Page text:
More than fantasy or even science fiction, Ray Bradbury wrote horror, and like so many great horror writers he was himself utterly without fear, of anything. He wasn’t afraid of looking uncool—he wasn’t scared to openly love innocence, or to be optimistic, or to write sentimentally when he felt that way. He wrote beautifully enough for adults and clearly enough for kids. He didn’t give a damn if the literary lions accepted him—”If I’d found out that Norman Mailer liked me,” he once said, “I’d have killed myself.” He wrote in any and every genre, including poetry. He faced the parts of human nature most people don’t see even in their nightmares (I got nightmares before I even read Something Wicked This Way Comes, just from the title). His advice to writers—and it’s among the best ever given—is as follows: “You’ve got to jump off cliffs all the time and build your wings on the way down.”
A cliff-jumper all his life, Bradbury never hit the ground. He died peacefully on Tuesday in Los Angeles.
Bradbury was born in 1920 in Waukegan, Illinois, the son of a lineman with the electric company. It was the early days of science fiction and fantasy—Tolkien wouldn’t publish The Hobbit till 1937—so he grew up reading Poe and L. Frank Baum and Edgar Rice Burroughs. The family moved to Los Angeles in 1934, but that idyllic small midwestern city always remained Bradbury’s home planet. You feel the gravitational pull of it in everything he wrote—an American Eden, though not without its snakes.
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Bradbury discovered the movies in Los Angeles, and science fiction—he met Robert Heinlein and Ray Harryhausen there. He never went to college, and his bad eyesight (his coke-bottle glasses would always make him instantly recognizable) kept him out of WWII, but he absorbed everything. He didn’t just read science fiction, he devoured Thomas Wolfe and Thomas Mann, Eudora Welty and Edith Wharton. “If you stuff yourself full of poems, essays, plays, stories, novels, films, comic strips, magazines, music, you automatically explode every morning like Old Faithful,” he once said. “I have never had a dry spell in my life, mainly because I feed myself well, to the point of bursting.” He sold his first story in 1941 to Super Science Stories and never looked back. He had an essay in the New Yorker last week.
Bradbury was always more a short story writer than a true novelist. Even his masterpiece, The Martian Chronicles, was a set of linked tales. Published in 1950, The Martian Chronicles was about humans fleeing an atomically devastated Earth for Mars (they arrived in 1999), where they get into difficulties of a stranger kind. The book was an instant success, and it transformed Bradbury’s career, and to some extent American literature. Bradbury was an early crossover figure, a science fiction/fantasy/horror writer whose stylistic abilities were so obvious, and whose thematic range was so deep and powerful, that he became unclassifiable. He was a creature of the pulps who was taught in universities and published in Esquire and who wrote in any genre that caught his eye. He was the shape of things to come—Kurt Vonnegut, Philip K. Dick, Michael Chabon, Jonathan Lethem, and Neil Gaiman would all follow in the path he cleared.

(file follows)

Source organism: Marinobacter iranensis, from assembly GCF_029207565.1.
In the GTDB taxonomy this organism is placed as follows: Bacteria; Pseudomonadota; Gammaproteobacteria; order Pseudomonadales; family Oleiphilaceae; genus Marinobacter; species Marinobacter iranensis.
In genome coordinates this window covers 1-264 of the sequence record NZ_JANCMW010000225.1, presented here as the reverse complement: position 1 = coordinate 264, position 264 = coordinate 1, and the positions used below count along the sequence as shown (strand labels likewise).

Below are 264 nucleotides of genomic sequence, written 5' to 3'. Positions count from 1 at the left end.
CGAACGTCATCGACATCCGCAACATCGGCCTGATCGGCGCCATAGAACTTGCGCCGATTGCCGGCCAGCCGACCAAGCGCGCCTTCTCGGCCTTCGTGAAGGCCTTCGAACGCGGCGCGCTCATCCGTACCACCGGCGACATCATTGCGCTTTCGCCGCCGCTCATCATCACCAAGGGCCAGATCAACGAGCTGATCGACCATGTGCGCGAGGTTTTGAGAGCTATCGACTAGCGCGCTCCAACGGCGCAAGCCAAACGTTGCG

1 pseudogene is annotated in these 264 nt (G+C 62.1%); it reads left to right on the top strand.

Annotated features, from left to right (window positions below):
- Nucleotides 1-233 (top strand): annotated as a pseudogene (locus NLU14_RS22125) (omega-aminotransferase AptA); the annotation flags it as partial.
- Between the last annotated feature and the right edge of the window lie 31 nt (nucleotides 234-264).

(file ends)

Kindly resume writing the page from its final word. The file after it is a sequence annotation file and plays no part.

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Bradbury was prolific (as was pointed out in this NSFW but otherwise unmissable tribute-in-song). He wrote more than 50 books, and he was a gifted public speaker on top of it. He wasn’t a shrinking violet, or a tortured artist, or even a Bohemian—he raised four daughters in the same house in Los Angeles, where he lived for half a century. He was his own man: he was lionized by the literary establishment—he was given a special citation by the Pulitzer committee in 2007—but he never courted them. “The mainstream hasn’t been paying attention to all the changes in our culture during the last 50 years,” he told The Paris Review. “The major ideas of our time—developments in medicine, the importance of space exploration to advance our species—have been neglected…Why the fiction of ideas should be so neglected is beyond me. I can’t explain it, except in terms of intellectual snobbery.”
Bradbury wasn’t a “hard” science fiction writer: he wasn’t especially concerned with technological or astrophysical or xenobiological realities. He wasn’t a prophet of the Internet; he never even learned to drive. (He said, more than once, “I don’t try to describe the future, I try to prevent it.”) His interest was in psychological reality: the Mars the colonists find is not so much alien as uncanny. It’s alien the way our unconscious is alien—it’s the part of ourselves that we don’t recognize.
Bradbury was a fearless explorer of both outer space and inner— they were really the same thing to him. He loved innocence, but somehow that never impaired his understanding of evil. “My stories run up and bite me on the leg,” he said. “I respond by writing down everything that goes on during the bite.” He was bitten every day of his life, and he never once flinched.
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